Home Uncoditional Generation Music Variations Bandwidth-Extenstion Inpainting Denoising Limitations



Learning to Generate Audio from a Single Short Example

Gal Greshler, Tamar Rott Shaham, Tomer Michaeli

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Models for audio generation are typically trained on hours of recordings. Here, we illustrate that capturing the essence of an audio source is typically possible from as little as a few tens of seconds from a single training signal. Specifically, we present a GAN-based generative model that can be trained on one short audio signal from a ny domain (e.g.speech, music, etc.) and does not require pre-training or any other form of external supervision. Once trained, our model can generate random samples of arbitrary duration that maintain semantic similarity to the training waveform, yet exhibit new compositions of its audio primitives. This enables along line of interesting applications, including generating new jazz improvisations or new a-cappella rap variants based on a single short example, producing coherent modifications to famous songs (e.g.adding a new verse to a Beatles song based solely on the original recording), filling-in of missing parts (inpainting), extending the bandwidth of a speech signal (super-resolution), and enhancing old recordings without access to any clean training example. We show that in all cases, no more than 20 seconds of training audio commonly suffice for our model to achievestate-of-the-art results. This is despite its complete lack of prior knowledge about the nature of audio signals in general.

Catch-A-Waveform: Waveform generation from a single short example
Catch-A-Waveform's Applications

Catch-A-Waveform: Waveform generation from a single short example Catch-A-Waveform's Applications

Unconditional Generation

Unconditional generation of different signal types with arbitrary sizes.
Monophonic Music
Instrument Input (Real) Fake (20 [sec]) Fake (40 [sec]) Fake (60 [sec])
Speech Signals
Input (Real) Fake (20 [sec]) Fake (40 [sec]) Fake (60 [sec])
Ambient Sounds
Input (Real) Fake (20 [sec]) Fake (40 [sec]) Fake (60 [sec])
Effect of Receptive Field
Demonstration of creating speech signals, with different receptive field sizes.
training length [sec] Input (Real) Small Receptive Field
Normal Receptive Field
Large Receptive Field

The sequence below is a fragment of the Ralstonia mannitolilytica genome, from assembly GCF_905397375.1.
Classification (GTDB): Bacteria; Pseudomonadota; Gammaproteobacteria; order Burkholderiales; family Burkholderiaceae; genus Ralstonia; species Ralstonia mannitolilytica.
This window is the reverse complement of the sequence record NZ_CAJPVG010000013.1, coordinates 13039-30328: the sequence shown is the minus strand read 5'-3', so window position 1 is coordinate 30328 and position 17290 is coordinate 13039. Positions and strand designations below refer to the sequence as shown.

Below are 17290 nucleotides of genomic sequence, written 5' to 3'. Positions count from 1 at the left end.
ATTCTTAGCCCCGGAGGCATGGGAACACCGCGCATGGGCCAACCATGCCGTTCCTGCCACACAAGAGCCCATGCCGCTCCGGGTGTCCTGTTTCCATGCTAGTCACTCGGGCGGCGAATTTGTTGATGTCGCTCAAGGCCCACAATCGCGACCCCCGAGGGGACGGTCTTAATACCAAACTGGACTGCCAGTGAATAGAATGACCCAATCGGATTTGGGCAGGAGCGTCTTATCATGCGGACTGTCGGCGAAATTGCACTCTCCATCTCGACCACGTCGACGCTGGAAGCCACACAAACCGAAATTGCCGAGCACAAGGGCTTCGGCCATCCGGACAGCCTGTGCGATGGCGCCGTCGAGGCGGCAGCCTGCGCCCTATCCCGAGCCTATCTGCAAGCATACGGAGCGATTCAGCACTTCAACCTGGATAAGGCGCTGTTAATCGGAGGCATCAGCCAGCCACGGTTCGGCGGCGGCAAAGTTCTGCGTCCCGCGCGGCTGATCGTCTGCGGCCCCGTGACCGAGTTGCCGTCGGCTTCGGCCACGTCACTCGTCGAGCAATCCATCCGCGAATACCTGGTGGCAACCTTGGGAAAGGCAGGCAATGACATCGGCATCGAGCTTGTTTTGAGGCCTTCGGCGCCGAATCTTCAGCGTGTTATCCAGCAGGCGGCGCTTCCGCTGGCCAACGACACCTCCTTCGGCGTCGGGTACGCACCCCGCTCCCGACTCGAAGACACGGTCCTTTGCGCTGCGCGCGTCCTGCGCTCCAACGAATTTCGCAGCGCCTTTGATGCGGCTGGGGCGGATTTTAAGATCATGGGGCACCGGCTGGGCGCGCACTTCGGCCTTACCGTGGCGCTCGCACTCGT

Music Variations

Training on famous songs, and then creating different variations on these songs.
Name Artist Input (Real) Fake 1 Fake 2

Bandwidth Extension

In this section there are bandwidth extention examles on VCTK [3] dataset, compared to TFiLM [2] model. For each examples there are six signals; In the upper row (left to right): low-resolution version, ground-truth high resolution signal, the signal used for training our model (20-25 [sec]); In the lower row: extended with TFiLM model trained on single speaker (30 [min]), extended with TFiLM model trained on multi speaker (600 [min]), extended with our model.
4Khz -> 16KHz Extensions
8Khz -> 16KHz Extensions
When we perform bandwidth extension for wider-bandwidth inputs, we are able to get much better and clearer results. Here are some examples where the input signals are sampled at 8Khz.


Completing a missing part in a given signal in rock songs. Comparison between GACELA [1] model (trained on 8 [hours]) and ours (trained on 12 [sec]).
Input GT GACELA Ours


In this part, we demonstrate denoising old recording by famous violinist Joseph Joachim. Click on the play/pause button next to each example. You can switch between the noisy and denoised version by clicking the "switch" button.

Denoising Synthesized Noisy Signals

In order to measure the SNR improvements of denoised signals, we took a clean recording of Bach's Adagio played by violinist Hilary Hahn and added to it white noise and old gramophone noise in two noise levels. You can listen to the input and reconstructed sounds, where the SNR levels and noise types are written above the spectrograms.


Here are some examples where our model created signals of degraded quality.
Real (Input) Fake


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    Speeches are taken from Miller Center and American Rhetoric websites.
    Cliparts are taken from Clipart Library website.